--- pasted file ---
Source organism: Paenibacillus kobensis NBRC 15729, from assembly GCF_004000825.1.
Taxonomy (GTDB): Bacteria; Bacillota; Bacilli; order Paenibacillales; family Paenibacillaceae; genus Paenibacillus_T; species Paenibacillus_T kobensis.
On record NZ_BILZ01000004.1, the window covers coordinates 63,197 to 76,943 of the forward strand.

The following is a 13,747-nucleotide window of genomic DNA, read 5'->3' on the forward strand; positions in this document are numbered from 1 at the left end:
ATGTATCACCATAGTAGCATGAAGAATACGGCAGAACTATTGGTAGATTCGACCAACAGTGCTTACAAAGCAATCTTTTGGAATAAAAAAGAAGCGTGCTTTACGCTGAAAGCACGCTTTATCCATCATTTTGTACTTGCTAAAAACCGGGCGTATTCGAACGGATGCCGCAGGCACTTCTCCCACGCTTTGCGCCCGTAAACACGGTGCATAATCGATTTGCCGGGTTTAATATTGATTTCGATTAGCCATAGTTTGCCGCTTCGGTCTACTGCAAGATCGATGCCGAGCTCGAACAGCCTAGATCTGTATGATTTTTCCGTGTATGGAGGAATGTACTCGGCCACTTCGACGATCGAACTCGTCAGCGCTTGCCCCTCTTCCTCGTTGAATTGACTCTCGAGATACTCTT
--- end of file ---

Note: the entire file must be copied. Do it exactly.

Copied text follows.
Source organism: Paenibacillus kobensis NBRC 15729, from assembly GCF_004000825.1.
Taxonomy (GTDB): Bacteria; Bacillota; Bacilli; order Paenibacillales; family Paenibacillaceae; genus Paenibacillus_T; species Paenibacillus_T kobensis.
On record NZ_BILZ01000004.1, the window covers coordinates 63,197 to 76,943 of the forward strand.

The following is a 13,747-nucleotide window of genomic DNA, read 5'->3' on the forward strand; positions in this document are numbered from 1 at the left end:
ATGTATCACCATAGTAGCATGAAGAATACGGCAGAACTATTGGTAGATTCGACCAACAGTGCTTACAAAGCAATCTTTTGGAATAAAAAAGAAGCGTGCTTTACGCTGAAAGCACGCTTTATCCATCATTTTGTACTTGCTAAAAACCGGGCGTATTCGAACGGATGCCGCAGGCACTTCTCCCACGCTTTGCGCCCGTAAACACGGTGCATAATCGATTTGCCGGGTTTAATATTGATTTCGATTAGCCATAGTTTGCCGCTTCGGTCTACTGCAAGATCGATGCCGAGCTCGAACAGCCTAGATCTGTATGATTTTTCCGTGTATGGAGGAATGTACTCGGCCACTTCGACGATCGAACTCGTCAGCGCTTGCCCCTCTTCCTCGTTGAATTGACTCTCGAGATACTCTT